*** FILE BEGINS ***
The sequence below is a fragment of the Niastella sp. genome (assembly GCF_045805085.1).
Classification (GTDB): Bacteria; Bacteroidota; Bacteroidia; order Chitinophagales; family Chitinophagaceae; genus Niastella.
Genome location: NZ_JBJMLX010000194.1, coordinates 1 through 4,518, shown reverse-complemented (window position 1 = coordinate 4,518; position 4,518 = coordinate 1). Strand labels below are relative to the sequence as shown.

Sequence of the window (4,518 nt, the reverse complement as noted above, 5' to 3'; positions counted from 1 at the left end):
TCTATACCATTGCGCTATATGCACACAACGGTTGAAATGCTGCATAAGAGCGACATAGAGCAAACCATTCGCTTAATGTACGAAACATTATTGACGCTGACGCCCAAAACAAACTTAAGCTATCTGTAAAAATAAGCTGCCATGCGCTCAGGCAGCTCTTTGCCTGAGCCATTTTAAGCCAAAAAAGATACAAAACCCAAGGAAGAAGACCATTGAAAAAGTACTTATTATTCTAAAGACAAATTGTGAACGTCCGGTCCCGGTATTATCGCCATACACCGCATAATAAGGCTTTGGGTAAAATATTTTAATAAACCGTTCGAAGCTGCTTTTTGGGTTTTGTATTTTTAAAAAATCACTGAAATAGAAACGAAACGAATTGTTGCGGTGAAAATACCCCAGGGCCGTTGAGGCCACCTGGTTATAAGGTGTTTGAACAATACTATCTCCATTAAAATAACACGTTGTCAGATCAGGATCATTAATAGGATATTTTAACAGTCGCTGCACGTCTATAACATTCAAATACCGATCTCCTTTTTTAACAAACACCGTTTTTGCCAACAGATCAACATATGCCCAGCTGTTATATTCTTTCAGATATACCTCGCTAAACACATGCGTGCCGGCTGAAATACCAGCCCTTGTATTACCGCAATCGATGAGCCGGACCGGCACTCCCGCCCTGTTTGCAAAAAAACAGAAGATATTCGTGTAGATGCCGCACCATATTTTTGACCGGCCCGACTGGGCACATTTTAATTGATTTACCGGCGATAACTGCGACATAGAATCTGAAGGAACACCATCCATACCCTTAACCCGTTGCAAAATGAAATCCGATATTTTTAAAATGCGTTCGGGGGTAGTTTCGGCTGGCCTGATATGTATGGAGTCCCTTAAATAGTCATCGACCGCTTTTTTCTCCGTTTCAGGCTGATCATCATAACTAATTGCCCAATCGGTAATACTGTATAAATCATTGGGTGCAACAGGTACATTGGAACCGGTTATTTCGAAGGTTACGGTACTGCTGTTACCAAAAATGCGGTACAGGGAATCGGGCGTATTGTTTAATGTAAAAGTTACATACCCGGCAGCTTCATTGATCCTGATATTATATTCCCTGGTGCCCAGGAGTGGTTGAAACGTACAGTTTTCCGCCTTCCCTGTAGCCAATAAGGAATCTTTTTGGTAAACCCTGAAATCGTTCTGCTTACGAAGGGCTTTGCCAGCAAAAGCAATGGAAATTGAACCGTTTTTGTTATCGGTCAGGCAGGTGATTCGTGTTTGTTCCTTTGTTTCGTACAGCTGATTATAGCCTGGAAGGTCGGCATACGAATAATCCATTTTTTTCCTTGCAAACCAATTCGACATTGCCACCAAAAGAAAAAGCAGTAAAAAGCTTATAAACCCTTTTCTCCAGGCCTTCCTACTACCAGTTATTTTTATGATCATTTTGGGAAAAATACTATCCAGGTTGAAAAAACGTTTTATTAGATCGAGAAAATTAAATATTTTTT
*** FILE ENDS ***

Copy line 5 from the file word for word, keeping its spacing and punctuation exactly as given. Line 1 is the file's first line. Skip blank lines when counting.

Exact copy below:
TCTATACCATTGCGCTATATGCACACAACGGTTGAAATGCTGCATAAGAGCGACATAGAGCAAACCATTCGCTTAATGTACGAAACATTATTGACGCTGACGCCCAAAACAAACTTAAGCTATCTGTAAAAATAAGCTGCCATGCGCTCAGGCAGCTCTTTGCCTGAGCCATTTTAAGCCAAAAAAGATACAAAACCCAAGGAAGAAGACCATTGAAAAAGTACTTATTATTCTAAAGACAAATTGTGAACGTCCGGTCCCGGTATTATCGCCATACACCGCATAATAAGGCTTTGGGTAAAATATTTTAATAAACCGTTCGAAGCTGCTTTTTGGGTTTTGTATTTTTAAAAAATCACTGAAATAGAAACGAAACGAATTGTTGCGGTGAAAATACCCCAGGGCCGTTGAGGCCACCTGGTTATAAGGTGTTTGAACAATACTATCTCCATTAAAATAACACGTTGTCAGATCAGGATCATTAATAGGATATTTTAACAGTCGCTGCACGTCTATAACATTCAAATACCGATCTCCTTTTTTAACAAACACCGTTTTTGCCAACAGATCAACATATGCCCAGCTGTTATATTCTTTCAGATATACCTCGCTAAACACATGCGTGCCGGCTGAAATACCAGCCCTTGTATTACCGCAATCGATGAGCCGGACCGGCACTCCCGCCCTGTTTGCAAAAAAACAGAAGATATTCGTGTAGATGCCGCACCATATTTTTGACCGGCCCGACTGGGCACATTTTAATTGATTTACCGGCGATAACTGCGACATAGAATCTGAAGGAACACCATCCATACCCTTAACCCGTTGCAAAATGAAATCCGATATTTTTAAAATGCGTTCGGGGGTAGTTTCGGCTGGCCTGATATGTATGGAGTCCCTTAAATAGTCATCGACCGCTTTTTTCTCCGTTTCAGGCTGATCATCATAACTAATTGCCCAATCGGTAATACTGTATAAATCATTGGGTGCAACAGGTACATTGGAACCGGTTATTTCGAAGGTTACGGTACTGCTGTTACCAAAAATGCGGTACAGGGAATCGGGCGTATTGTTTAATGTAAAAGTTACATACCCGGCAGCTTCATTGATCCTGATATTATATTCCCTGGTGCCCAGGAGTGGTTGAAACGTACAGTTTTCCGCCTTCCCTGTAGCCAATAAGGAATCTTTTTGGTAAACCCTGAAATCGTTCTGCTTACGAAGGGCTTTGCCAGCAAAAGCAATGGAAATTGAACCGTTTTTGTTATCGGTCAGGCAGGTGATTCGTGTTTGTTCCTTTGTTTCGTACAGCTGATTATAGCCTGGAAGGTCGGCATACGAATAATCCATTTTTTTCCTTGCAAACCAATTCGACATTGCCACCAAAAGAAAAAGCAGTAAAAAGCTTATAAACCCTTTTCTCCAGGCCTTCCTACTACCAGTTATTTTTATGATCATTTTGGGAAAAATACTATCCAGGTTGAAAAAACGTTTTATTAGATCGAGAAAATTAAATATTTTTT